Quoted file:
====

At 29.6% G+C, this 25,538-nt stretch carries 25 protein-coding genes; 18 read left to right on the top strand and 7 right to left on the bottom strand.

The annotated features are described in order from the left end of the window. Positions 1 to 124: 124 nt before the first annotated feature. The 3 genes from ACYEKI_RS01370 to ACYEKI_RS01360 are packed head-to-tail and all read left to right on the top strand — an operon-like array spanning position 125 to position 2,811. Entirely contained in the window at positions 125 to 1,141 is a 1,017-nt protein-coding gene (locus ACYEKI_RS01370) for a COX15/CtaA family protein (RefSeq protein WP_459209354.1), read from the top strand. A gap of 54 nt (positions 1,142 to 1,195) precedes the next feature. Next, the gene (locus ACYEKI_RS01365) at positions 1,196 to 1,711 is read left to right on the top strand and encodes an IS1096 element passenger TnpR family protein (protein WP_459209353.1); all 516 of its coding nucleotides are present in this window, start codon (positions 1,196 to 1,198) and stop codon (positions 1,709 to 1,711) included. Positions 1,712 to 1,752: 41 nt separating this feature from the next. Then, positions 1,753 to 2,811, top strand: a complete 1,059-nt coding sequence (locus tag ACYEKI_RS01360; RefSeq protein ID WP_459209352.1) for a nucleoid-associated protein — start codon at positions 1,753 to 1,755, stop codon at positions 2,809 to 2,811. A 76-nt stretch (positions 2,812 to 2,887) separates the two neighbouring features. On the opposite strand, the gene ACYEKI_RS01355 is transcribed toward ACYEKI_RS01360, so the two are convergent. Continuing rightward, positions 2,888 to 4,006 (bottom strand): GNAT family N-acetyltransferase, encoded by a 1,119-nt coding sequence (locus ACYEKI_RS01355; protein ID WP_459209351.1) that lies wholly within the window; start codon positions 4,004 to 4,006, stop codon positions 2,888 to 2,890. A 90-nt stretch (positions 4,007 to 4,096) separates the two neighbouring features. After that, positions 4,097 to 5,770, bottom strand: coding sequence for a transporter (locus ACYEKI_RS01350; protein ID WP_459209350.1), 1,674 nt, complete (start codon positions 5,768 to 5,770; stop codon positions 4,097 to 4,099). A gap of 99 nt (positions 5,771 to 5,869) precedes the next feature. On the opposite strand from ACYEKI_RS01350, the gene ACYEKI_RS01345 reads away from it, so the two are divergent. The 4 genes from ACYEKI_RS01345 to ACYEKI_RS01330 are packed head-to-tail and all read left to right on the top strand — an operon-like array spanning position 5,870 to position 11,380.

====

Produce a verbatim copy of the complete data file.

At 29.6% G+C, this 25,538-nt stretch carries 25 protein-coding genes; 18 read left to right on the top strand and 7 right to left on the bottom strand.

The annotated features are described in order from the left end of the window. Positions 1 to 124: 124 nt before the first annotated feature. The 3 genes from ACYEKI_RS01370 to ACYEKI_RS01360 are packed head-to-tail and all read left to right on the top strand — an operon-like array spanning position 125 to position 2,811. Entirely contained in the window at positions 125 to 1,141 is a 1,017-nt protein-coding gene (locus ACYEKI_RS01370) for a COX15/CtaA family protein (RefSeq protein WP_459209354.1), read from the top strand. A gap of 54 nt (positions 1,142 to 1,195) precedes the next feature. Next, the gene (locus ACYEKI_RS01365) at positions 1,196 to 1,711 is read left to right on the top strand and encodes an IS1096 element passenger TnpR family protein (protein WP_459209353.1); all 516 of its coding nucleotides are present in this window, start codon (positions 1,196 to 1,198) and stop codon (positions 1,709 to 1,711) included. Positions 1,712 to 1,752: 41 nt separating this feature from the next. Then, positions 1,753 to 2,811, top strand: a complete 1,059-nt coding sequence (locus tag ACYEKI_RS01360; RefSeq protein ID WP_459209352.1) for a nucleoid-associated protein — start codon at positions 1,753 to 1,755, stop codon at positions 2,809 to 2,811. A 76-nt stretch (positions 2,812 to 2,887) separates the two neighbouring features. On the opposite strand, the gene ACYEKI_RS01355 is transcribed toward ACYEKI_RS01360, so the two are convergent. Continuing rightward, positions 2,888 to 4,006 (bottom strand): GNAT family N-acetyltransferase, encoded by a 1,119-nt coding sequence (locus ACYEKI_RS01355; protein ID WP_459209351.1) that lies wholly within the window; start codon positions 4,004 to 4,006, stop codon positions 2,888 to 2,890. A 90-nt stretch (positions 4,007 to 4,096) separates the two neighbouring features. After that, positions 4,097 to 5,770, bottom strand: coding sequence for a transporter (locus ACYEKI_RS01350; protein ID WP_459209350.1), 1,674 nt, complete (start codon positions 5,768 to 5,770; stop codon positions 4,097 to 4,099). A gap of 99 nt (positions 5,771 to 5,869) precedes the next feature. On the opposite strand from ACYEKI_RS01350, the gene ACYEKI_RS01345 reads away from it, so the two are divergent. The 4 genes from ACYEKI_RS01345 to ACYEKI_RS01330 are packed head-to-tail and all read left to right on the top strand — an operon-like array spanning position 5,870 to position 11,380.